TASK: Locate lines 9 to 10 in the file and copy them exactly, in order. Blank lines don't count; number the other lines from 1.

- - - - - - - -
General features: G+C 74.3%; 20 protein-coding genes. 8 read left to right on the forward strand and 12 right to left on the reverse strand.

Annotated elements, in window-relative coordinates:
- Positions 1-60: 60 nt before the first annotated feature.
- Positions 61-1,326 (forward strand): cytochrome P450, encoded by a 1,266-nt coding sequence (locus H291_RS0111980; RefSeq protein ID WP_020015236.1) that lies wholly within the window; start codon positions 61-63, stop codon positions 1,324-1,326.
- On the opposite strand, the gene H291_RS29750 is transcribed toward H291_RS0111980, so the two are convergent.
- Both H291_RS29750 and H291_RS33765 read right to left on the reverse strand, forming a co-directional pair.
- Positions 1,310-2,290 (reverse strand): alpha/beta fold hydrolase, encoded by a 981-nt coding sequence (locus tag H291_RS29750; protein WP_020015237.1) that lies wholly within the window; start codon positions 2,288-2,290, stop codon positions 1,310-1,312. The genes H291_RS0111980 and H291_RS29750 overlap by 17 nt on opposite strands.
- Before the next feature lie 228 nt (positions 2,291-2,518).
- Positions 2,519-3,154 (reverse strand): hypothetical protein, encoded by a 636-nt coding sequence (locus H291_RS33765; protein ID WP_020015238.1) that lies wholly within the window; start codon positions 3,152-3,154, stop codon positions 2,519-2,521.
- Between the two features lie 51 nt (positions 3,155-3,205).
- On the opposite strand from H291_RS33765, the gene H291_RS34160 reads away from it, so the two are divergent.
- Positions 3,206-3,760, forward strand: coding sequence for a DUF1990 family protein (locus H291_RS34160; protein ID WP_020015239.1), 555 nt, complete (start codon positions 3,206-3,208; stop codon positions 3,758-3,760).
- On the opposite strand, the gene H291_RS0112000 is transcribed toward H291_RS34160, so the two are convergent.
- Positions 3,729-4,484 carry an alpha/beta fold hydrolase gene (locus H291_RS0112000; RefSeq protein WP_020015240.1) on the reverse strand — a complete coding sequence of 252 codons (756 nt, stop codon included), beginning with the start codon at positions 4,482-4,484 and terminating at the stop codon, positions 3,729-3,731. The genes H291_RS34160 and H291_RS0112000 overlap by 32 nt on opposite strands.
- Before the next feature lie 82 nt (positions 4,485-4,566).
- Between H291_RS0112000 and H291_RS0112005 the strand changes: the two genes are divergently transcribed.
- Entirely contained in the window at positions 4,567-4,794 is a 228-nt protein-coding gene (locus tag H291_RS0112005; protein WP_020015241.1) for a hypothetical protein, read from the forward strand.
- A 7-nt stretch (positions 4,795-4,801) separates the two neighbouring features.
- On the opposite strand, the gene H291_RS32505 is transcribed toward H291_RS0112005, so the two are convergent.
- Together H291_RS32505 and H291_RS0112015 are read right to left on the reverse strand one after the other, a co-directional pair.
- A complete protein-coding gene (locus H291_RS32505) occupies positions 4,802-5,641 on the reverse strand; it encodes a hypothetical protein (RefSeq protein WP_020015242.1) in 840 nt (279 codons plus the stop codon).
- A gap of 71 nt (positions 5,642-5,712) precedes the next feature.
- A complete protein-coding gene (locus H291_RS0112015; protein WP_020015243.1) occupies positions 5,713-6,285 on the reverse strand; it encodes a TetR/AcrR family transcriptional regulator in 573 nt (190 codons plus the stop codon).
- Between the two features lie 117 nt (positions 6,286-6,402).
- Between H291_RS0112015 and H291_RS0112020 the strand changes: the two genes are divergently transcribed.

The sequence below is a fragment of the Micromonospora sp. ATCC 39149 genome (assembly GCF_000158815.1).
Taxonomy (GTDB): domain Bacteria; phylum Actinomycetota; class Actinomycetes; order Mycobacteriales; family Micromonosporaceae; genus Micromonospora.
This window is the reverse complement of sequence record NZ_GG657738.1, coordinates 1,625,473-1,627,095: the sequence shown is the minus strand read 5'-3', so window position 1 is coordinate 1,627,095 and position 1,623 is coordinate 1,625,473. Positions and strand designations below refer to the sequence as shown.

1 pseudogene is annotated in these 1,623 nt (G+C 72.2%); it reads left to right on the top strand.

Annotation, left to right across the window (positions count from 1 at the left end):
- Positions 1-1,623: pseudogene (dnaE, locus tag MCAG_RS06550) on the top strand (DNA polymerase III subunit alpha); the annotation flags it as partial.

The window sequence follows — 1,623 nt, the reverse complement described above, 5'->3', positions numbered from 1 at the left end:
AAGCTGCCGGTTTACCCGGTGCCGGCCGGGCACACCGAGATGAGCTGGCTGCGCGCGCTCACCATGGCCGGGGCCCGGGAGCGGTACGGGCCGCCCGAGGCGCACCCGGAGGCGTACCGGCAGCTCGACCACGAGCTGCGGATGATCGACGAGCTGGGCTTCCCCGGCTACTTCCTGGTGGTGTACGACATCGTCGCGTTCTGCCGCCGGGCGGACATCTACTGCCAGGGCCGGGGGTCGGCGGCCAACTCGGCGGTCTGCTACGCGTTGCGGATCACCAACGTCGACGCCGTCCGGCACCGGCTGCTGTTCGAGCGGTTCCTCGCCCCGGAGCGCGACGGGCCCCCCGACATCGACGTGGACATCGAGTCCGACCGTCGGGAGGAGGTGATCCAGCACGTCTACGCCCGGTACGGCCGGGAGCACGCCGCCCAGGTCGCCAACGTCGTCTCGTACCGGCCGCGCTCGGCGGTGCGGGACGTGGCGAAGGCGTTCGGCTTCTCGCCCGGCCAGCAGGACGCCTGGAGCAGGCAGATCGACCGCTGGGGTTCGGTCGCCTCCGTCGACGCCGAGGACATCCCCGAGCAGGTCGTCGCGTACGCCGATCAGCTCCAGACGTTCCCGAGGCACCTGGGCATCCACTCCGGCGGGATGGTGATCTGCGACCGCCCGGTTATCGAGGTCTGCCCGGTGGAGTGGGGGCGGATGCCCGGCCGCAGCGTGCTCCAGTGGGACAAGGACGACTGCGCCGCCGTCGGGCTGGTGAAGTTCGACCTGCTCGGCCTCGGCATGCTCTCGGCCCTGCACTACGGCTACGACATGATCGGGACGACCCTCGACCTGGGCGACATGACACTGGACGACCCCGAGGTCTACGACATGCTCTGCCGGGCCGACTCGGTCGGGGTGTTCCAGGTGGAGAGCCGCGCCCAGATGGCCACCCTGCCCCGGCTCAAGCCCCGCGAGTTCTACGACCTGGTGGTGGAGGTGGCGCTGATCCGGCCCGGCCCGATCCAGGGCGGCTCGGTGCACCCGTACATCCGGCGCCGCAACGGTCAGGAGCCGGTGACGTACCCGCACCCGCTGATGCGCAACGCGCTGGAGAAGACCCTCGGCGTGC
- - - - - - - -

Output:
- Positions 2,519-3,154 (reverse strand): hypothetical protein, encoded by a 636-nt coding sequence (locus H291_RS33765; protein ID WP_020015238.1) that lies wholly within the window; start codon positions 3,152-3,154, stop codon positions 2,519-2,521.
- Between the two features lie 51 nt (positions 3,155-3,205).